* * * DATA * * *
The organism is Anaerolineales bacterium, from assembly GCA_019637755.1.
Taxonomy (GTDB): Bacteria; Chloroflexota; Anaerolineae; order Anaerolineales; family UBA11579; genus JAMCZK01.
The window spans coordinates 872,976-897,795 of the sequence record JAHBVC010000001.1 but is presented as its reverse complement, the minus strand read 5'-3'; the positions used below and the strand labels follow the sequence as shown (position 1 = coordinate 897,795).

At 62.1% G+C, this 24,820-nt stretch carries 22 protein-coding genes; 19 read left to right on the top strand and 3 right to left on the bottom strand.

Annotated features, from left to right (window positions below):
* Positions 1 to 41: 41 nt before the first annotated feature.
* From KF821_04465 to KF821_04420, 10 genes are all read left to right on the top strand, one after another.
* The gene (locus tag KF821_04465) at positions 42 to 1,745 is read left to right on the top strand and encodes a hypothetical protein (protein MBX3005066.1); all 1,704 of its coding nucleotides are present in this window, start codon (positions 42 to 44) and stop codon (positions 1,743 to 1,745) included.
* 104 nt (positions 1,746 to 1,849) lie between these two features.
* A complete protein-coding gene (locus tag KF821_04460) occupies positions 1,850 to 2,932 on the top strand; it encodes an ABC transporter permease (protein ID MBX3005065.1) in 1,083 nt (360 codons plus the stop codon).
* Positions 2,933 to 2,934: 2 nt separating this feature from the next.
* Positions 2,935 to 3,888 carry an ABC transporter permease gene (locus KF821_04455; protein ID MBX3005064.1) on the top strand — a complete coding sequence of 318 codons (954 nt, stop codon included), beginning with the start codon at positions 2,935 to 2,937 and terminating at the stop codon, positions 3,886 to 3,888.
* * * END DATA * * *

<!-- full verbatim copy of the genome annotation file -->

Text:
The organism is Anaerolineales bacterium, from assembly GCA_019637755.1.
Taxonomy (GTDB): Bacteria; Chloroflexota; Anaerolineae; order Anaerolineales; family UBA11579; genus JAMCZK01.
The window spans coordinates 872,976-897,795 of the sequence record JAHBVC010000001.1 but is presented as its reverse complement, the minus strand read 5'-3'; the positions used below and the strand labels follow the sequence as shown (position 1 = coordinate 897,795).

At 62.1% G+C, this 24,820-nt stretch carries 22 protein-coding genes; 19 read left to right on the top strand and 3 right to left on the bottom strand.

Annotated features, from left to right (window positions below):
* Positions 1 to 41: 41 nt before the first annotated feature.
* From KF821_04465 to KF821_04420, 10 genes are all read left to right on the top strand, one after another.
* The gene (locus tag KF821_04465) at positions 42 to 1,745 is read left to right on the top strand and encodes a hypothetical protein (protein MBX3005066.1); all 1,704 of its coding nucleotides are present in this window, start codon (positions 42 to 44) and stop codon (positions 1,743 to 1,745) included.
* 104 nt (positions 1,746 to 1,849) lie between these two features.
* A complete protein-coding gene (locus tag KF821_04460) occupies positions 1,850 to 2,932 on the top strand; it encodes an ABC transporter permease (protein ID MBX3005065.1) in 1,083 nt (360 codons plus the stop codon).
* Positions 2,933 to 2,934: 2 nt separating this feature from the next.
* Positions 2,935 to 3,888 carry an ABC transporter permease gene (locus KF821_04455; protein ID MBX3005064.1) on the top strand — a complete coding sequence of 318 codons (954 nt, stop codon included), beginning with the start codon at positions 2,935 to 2,937 and terminating at the stop codon, positions 3,886 to 3,888.